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post #17 of 43 (permalink) Old 03-19-2013, 10:56 AM
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I use to always practice coming to a full stop without having to put my feet down and seeing how long it took before i had to take off or put a foot down. Really helps your balance now at stop signs i have to make myself tap a foot down before i take off or out here they will give you a ticket quick.

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post #18 of 43 (permalink) Old 03-19-2013, 11:08 AM
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I definitely agree with what's said above with keeping your head up and eyes out in front (whether mobile, stopping, or stopped). Aside from the obvious awareness factor, I find it also imparts better balance and keeps you appropriately at the ready when coming to a stop. Most of the time at stop signs, I come to a complete stop without touching down before I throttle off again. I don't recommend you do this, but in time it should become easy. And I do this not only on the Versys, but also my Bandit, which is about 100lbs heavier and feels MUCH more top heavy at low speeds if you can imagine that.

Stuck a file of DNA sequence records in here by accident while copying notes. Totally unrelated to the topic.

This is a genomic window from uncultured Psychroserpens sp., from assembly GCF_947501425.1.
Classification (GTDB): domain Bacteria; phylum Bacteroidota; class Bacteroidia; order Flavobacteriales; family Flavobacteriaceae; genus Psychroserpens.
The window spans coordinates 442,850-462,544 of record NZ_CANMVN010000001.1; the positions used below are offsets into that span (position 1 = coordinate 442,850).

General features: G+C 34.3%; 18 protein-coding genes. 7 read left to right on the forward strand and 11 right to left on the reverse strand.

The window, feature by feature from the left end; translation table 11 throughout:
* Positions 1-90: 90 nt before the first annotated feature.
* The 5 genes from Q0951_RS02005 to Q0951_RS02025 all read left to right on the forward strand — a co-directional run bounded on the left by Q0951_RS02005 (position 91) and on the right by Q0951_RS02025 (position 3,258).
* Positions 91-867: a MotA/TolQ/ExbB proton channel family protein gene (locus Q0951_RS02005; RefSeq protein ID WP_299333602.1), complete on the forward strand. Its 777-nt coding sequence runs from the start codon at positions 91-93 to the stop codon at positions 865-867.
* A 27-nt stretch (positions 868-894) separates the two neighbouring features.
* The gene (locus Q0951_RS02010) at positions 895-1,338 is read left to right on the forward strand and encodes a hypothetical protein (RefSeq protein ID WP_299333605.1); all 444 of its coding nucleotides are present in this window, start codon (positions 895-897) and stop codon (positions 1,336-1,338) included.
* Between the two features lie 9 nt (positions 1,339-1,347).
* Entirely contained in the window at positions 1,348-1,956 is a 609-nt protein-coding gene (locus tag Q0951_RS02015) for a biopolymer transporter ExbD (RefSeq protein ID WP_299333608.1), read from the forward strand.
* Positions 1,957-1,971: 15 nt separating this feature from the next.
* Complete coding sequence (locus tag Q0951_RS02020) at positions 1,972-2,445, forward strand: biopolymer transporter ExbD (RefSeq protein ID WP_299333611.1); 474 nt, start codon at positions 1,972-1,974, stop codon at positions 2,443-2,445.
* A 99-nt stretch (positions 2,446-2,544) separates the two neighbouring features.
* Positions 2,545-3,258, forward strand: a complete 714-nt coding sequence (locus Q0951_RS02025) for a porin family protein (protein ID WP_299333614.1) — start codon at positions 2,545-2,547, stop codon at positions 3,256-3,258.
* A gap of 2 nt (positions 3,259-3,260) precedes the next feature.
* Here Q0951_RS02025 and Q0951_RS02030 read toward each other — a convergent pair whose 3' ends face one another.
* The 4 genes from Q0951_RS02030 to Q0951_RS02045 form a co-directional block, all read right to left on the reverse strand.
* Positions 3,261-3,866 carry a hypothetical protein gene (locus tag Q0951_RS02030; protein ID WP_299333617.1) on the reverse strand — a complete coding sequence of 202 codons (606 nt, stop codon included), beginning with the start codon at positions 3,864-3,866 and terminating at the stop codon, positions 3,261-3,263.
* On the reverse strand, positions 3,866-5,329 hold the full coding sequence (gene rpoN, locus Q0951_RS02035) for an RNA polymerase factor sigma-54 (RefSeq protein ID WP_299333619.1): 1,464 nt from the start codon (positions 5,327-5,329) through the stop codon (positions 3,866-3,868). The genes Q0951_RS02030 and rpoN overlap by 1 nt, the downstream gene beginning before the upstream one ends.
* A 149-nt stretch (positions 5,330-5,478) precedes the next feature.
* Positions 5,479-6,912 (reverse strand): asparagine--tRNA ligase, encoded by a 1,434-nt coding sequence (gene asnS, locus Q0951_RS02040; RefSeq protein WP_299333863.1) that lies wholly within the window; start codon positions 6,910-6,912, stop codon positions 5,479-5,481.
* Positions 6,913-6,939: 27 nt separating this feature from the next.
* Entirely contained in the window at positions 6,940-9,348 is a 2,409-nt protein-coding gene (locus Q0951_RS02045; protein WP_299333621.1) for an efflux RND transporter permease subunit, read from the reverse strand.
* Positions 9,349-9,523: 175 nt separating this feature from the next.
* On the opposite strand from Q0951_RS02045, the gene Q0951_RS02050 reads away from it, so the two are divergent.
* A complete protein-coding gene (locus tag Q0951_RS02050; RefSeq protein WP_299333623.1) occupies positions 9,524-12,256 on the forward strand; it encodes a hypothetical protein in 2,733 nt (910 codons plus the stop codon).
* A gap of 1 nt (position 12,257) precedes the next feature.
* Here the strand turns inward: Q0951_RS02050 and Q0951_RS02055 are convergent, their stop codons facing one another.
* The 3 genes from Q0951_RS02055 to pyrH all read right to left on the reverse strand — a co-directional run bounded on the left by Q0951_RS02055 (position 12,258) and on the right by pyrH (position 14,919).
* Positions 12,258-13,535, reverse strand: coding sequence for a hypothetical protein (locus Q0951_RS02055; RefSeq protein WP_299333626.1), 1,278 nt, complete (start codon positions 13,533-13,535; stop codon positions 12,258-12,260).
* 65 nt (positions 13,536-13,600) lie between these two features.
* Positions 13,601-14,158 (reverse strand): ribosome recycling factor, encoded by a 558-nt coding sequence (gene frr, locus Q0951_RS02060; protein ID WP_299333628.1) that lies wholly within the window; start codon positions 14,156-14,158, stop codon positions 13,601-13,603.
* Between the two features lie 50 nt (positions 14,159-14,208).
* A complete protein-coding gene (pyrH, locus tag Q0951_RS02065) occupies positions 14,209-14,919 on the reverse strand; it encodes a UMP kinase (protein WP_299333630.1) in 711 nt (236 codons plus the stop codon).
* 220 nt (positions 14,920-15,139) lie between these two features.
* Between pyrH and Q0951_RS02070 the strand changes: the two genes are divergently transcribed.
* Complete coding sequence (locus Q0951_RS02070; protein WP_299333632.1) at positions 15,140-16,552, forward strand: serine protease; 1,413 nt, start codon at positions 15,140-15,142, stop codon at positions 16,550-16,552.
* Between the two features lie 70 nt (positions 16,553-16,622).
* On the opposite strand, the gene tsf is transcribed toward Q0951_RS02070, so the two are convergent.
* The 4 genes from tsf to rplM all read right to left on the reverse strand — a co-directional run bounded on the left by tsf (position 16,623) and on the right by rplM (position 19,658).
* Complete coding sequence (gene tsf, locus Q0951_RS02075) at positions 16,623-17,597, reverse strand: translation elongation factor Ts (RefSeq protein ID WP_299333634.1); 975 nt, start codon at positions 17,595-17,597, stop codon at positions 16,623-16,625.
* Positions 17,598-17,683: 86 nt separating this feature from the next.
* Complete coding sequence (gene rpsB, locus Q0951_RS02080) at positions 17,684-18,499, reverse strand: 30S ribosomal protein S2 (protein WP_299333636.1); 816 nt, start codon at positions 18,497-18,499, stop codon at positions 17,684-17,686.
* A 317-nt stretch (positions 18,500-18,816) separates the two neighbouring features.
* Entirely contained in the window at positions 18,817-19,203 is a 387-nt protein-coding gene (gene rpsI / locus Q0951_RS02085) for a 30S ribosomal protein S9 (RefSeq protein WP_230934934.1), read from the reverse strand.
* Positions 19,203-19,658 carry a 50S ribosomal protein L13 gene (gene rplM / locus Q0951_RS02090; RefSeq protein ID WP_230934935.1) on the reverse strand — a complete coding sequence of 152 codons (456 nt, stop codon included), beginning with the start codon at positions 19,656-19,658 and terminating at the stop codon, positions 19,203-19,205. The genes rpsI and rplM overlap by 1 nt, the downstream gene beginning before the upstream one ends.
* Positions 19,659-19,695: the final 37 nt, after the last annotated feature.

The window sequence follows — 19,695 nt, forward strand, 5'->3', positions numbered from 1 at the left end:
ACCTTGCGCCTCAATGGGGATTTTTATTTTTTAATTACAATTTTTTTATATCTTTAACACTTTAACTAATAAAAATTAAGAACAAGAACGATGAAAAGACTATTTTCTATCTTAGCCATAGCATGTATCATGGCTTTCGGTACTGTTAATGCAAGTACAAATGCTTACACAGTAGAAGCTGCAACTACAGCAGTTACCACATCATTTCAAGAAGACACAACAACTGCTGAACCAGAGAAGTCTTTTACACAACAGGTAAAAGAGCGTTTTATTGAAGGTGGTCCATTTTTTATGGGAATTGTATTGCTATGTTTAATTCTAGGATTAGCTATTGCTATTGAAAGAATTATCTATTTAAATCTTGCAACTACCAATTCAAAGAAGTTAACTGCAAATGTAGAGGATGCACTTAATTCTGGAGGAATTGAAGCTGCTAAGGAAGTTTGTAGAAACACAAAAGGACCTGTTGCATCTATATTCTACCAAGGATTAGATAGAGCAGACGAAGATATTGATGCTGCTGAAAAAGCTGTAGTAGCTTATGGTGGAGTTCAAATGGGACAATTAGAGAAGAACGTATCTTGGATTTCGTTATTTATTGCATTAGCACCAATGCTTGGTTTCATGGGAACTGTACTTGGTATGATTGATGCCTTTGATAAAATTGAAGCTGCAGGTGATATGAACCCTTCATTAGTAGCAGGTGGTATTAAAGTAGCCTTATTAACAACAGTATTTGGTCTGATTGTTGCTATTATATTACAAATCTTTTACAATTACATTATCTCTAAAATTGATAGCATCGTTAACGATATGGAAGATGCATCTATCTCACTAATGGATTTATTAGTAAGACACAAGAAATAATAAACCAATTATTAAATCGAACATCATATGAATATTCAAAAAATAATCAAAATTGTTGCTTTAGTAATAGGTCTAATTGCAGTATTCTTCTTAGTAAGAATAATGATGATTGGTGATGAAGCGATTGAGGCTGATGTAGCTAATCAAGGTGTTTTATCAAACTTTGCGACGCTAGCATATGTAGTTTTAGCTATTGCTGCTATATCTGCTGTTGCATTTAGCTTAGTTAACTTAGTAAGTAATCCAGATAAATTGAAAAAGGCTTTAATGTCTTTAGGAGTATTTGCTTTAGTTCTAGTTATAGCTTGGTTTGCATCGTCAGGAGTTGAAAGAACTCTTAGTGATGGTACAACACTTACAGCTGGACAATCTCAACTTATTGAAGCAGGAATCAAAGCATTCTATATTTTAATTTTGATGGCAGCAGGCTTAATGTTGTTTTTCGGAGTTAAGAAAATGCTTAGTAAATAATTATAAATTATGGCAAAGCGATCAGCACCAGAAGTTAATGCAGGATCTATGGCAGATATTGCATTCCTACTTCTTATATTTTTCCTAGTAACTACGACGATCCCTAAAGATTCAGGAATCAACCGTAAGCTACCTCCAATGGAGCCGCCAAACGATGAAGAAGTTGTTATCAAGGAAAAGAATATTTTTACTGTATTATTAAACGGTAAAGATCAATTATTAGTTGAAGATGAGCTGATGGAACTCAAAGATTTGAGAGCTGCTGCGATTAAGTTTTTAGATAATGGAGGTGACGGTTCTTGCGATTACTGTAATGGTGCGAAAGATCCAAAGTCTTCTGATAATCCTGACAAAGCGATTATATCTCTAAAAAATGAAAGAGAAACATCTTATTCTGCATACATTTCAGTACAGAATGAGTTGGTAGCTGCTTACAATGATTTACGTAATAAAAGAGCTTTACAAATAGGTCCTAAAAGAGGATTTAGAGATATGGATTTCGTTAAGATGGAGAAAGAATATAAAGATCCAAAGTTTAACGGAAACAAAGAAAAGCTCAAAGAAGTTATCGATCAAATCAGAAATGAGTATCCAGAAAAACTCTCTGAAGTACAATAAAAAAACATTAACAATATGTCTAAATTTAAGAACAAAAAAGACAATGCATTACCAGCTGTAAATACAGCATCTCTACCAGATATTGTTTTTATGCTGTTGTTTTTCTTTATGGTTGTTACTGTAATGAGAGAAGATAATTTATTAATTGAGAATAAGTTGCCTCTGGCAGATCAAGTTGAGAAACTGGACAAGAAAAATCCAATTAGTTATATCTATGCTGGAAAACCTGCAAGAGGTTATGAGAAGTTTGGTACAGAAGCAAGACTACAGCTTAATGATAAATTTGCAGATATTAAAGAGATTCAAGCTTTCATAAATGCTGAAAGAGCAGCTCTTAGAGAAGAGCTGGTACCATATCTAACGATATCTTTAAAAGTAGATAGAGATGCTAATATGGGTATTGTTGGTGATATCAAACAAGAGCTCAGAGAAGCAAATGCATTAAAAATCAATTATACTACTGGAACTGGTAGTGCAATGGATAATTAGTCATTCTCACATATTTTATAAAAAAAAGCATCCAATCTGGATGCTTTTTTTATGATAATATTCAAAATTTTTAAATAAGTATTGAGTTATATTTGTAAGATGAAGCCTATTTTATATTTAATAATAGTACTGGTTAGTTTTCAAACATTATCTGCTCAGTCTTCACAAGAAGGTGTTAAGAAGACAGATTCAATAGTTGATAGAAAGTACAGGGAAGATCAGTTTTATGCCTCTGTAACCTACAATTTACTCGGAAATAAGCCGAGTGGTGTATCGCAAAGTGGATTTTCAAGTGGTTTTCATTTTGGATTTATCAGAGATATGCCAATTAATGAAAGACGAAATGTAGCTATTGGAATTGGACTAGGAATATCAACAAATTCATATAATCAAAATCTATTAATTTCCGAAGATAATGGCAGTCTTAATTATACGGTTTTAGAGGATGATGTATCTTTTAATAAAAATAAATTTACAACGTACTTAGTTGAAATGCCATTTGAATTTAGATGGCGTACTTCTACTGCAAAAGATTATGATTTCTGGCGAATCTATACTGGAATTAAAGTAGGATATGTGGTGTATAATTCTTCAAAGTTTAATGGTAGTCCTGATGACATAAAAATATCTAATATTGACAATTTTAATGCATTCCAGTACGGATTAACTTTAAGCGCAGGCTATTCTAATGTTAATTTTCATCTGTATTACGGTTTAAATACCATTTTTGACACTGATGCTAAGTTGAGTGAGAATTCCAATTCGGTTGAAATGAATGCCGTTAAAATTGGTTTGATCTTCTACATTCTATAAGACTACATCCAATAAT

Also, since I suspect approaching a stop is putting you on edge due to the drops you mentioned, the simplest thing to do before that gradual slow down? Remember to breathe. I know it sounds corny, but before you even begin downshifting, take a few nice and easy but deliberate breaths in through the nose and out through the mouth. The calm is quick and effective, and calm is precisely what's needed in a routine stop. Heck, even in a panic stop so as not to slam the controls and lock your wheels.